On Veterans Day

Today is Veterans Day. As we fill our social media pages with terms of endearment and perhaps swoon with pride that our country is so ripe with brave and self-sacrificial individuals who boldly stand up in our defense, we have an under-reported problem.

Our young men and women go off to war or are stationed around the world for years at a time, only to come home to be forgotten. Not completely forgotten, because, hey, we have November 11th. But forgotten often enough and frequently enough that we have left many of them out in the cold.

The U.S. Department of Housing and Urban Development (HUD) estimates that 49,933 veterans are homeless on any given night. Almost 50,000 of our veterans, every single night.

50,000 people who volunteered to defend you and me. Who put themselves in harm’s way. Who trained and equipped themselves, who spent time away from family and friends. People who have dreams and plans and hopes for tomorrow. People with stories to tell and skills to contribute to our society. 50,000 people with real, touchable needs. And if you believe like I believe, 50,000 people made in the image of God.

Many of our homeless vets struggle not just with holding a job or finding a permanent home, but with the ability to function at a level many of us take for granted. 51% of homeless veterans have disabilities, 50% have serious mental illness, and 70% have substance abuse problems.1 We cannot be okay with these numbers.

The good news is the number of homeless vets is declining. The number of veterans suffering from homelessness has dropped 33% since 2010.2 That is progress. But we need more.

We need more than just Facebook statuses and flags at half-mast. We need more than, ahem, blog posts. We need more than a spirit of thankfulness.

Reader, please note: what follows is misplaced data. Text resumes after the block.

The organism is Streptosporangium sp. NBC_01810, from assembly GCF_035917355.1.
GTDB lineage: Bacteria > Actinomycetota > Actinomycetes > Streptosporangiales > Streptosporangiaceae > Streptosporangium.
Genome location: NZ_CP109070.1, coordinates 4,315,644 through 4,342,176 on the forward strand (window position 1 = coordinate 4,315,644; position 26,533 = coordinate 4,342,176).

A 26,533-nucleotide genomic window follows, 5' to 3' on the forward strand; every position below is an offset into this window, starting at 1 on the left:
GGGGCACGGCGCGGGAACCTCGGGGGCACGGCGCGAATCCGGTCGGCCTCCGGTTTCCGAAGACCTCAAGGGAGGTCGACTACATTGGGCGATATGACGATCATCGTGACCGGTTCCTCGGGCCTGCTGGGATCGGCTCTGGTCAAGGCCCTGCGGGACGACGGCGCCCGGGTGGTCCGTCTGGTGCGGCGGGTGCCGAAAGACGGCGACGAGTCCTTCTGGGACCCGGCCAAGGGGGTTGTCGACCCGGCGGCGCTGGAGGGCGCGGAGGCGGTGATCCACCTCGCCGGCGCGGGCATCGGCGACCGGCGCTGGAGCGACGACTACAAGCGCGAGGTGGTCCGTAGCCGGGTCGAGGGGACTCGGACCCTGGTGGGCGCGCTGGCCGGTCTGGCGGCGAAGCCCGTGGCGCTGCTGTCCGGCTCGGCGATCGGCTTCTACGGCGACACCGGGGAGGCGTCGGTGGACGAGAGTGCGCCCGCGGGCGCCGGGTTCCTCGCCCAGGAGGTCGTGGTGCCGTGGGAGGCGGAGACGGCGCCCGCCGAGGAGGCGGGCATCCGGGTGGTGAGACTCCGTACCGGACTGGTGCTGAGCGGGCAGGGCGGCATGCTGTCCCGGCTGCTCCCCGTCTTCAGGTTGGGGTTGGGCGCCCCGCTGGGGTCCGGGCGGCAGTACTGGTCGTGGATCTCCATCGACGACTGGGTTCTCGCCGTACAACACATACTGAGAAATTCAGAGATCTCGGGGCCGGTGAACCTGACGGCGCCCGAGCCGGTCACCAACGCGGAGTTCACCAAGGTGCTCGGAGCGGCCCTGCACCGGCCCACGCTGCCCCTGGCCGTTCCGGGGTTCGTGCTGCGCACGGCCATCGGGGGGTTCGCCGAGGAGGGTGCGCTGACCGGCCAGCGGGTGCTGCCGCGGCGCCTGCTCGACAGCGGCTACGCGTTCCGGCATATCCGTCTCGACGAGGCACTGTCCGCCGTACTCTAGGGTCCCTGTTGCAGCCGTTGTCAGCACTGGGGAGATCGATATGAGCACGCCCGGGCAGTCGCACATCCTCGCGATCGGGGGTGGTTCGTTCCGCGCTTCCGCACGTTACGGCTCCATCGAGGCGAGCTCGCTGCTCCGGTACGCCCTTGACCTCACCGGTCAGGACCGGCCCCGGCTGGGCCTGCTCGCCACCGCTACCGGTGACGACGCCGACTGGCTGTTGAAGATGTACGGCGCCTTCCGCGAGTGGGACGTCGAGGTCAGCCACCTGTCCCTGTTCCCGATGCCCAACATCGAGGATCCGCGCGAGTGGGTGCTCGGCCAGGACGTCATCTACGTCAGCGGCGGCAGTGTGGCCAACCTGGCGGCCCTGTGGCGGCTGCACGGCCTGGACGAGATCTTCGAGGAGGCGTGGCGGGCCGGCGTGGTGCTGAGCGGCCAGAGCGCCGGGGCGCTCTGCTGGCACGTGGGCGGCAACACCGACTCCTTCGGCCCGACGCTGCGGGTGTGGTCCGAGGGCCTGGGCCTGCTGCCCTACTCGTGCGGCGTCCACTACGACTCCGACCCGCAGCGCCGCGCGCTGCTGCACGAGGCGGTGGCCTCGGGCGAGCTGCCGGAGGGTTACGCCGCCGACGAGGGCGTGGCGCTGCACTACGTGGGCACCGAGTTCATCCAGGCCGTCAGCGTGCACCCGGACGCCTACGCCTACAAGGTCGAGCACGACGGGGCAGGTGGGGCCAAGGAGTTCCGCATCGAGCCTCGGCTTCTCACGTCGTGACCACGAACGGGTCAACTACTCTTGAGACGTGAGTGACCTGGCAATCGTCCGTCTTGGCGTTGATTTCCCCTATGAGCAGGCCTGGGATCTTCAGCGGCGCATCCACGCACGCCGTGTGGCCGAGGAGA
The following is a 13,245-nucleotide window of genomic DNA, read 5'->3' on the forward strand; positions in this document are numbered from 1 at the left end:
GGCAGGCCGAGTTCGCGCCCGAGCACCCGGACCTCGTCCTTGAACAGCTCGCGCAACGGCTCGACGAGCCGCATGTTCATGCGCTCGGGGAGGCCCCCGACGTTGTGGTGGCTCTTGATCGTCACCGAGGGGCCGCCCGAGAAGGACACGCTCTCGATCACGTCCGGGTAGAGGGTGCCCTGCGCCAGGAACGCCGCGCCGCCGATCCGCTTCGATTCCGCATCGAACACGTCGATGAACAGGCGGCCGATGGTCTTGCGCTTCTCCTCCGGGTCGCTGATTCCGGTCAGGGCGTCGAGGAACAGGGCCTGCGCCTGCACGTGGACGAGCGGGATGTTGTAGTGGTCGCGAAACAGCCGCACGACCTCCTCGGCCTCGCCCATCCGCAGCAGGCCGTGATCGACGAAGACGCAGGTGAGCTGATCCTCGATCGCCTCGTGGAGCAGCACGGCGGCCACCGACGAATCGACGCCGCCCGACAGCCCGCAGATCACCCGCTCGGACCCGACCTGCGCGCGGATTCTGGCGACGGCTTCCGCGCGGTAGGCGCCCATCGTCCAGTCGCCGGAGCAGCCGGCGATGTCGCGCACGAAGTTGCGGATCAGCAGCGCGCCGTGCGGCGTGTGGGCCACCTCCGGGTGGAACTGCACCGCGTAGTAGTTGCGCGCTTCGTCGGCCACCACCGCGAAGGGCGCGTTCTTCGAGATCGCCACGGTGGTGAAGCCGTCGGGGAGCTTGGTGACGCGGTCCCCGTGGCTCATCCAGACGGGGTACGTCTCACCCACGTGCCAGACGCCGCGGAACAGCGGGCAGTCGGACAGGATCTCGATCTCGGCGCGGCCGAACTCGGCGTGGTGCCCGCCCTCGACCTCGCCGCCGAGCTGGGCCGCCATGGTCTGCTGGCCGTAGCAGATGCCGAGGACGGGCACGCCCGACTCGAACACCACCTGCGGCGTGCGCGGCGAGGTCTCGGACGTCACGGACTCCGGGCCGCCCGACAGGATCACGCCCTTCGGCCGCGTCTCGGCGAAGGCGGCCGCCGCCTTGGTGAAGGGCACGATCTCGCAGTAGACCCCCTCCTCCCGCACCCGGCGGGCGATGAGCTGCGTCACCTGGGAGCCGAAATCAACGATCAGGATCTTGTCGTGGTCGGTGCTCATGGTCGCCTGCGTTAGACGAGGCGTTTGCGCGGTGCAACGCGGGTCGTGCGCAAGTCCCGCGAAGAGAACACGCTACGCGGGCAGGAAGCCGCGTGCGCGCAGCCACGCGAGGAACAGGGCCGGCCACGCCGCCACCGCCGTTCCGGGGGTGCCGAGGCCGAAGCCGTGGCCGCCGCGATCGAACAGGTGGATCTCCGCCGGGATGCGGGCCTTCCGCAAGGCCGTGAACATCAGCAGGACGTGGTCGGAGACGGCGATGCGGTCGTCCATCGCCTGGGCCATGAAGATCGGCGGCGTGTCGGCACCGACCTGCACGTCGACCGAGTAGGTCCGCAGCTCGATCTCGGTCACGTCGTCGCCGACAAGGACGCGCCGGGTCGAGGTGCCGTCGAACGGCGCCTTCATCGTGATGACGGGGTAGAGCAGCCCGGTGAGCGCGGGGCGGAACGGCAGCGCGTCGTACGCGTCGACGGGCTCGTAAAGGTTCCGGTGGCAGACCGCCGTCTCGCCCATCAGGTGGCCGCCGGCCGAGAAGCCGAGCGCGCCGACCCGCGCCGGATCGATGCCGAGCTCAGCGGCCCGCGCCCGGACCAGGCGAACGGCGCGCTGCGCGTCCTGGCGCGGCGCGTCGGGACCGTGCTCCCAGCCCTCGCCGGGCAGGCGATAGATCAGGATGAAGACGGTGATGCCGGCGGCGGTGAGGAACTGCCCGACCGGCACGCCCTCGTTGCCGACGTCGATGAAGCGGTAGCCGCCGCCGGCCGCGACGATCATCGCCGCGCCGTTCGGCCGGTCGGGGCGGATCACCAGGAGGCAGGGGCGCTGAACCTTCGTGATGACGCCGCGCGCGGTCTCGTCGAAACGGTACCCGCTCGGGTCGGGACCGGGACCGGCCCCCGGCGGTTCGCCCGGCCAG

We need to step up to meet these needs. In the public sector and in the private sector. As citizens and as neighbors. We need to support programs that come alongside our veterans to give them education, job training, healthcare, and treatment.

I happened to meet a homeless veteran a few weeks ago. He was living under the bridge by our church. He walked away from a bad situation, made some rash decisions, has struggled to find work, and has gone cold and hungry for far too long.

He picks up odd jobs as he can. During the summer months he offers to dry cars at the nearby car wash. He has a few arrangements with restaurants in the area who gently throw away the leftovers at closing time so he can find them at the top of the dumpster. He lost most of his belongings when the police removed him from the last place he had hunkered down. He didn’t have a coat or a blanket or a friend.

We were able to help him with a few items and he came by the next day to help us paint during a work day at our church. He connected with one of the gentlemen in our congregation and now the homeless vet has had a roof over his head, access to food, a sense of friendship, and he has a found a job as well. All because one guy was willing to go out of his way, have a conversation, pull some strings, and see this guy not as a problem, but as a brother.

Most of us are proud to live in a country that is “the home of the brave.” But let’s not stop there. Let’s be home of the caring and compassionate. Home of the grace-filled. Let’s be a country that doesn’t just sign up for war but who signs up to care for each other (veteran or otherwise). Let’s be a country that doesn’t forget those who have stood on our behalf.

Let us be a people who are known for our ability to see the needs of those around us and our willingness to meet those needs.


If you are interested in getting more involved or donating to causes like these, here are some veteran related organizations that have high ratings from Charity Navigator.

I did not find Charity Navigator ratings for these veteran homelessness specific groups:


1 http://nchv.org/index.php/news/media/background_and_statistics/

2 http://portal.hud.gov/hudportal/HUD?src=/press/press_releases_media_advisories/2014/HUDNo_14-103

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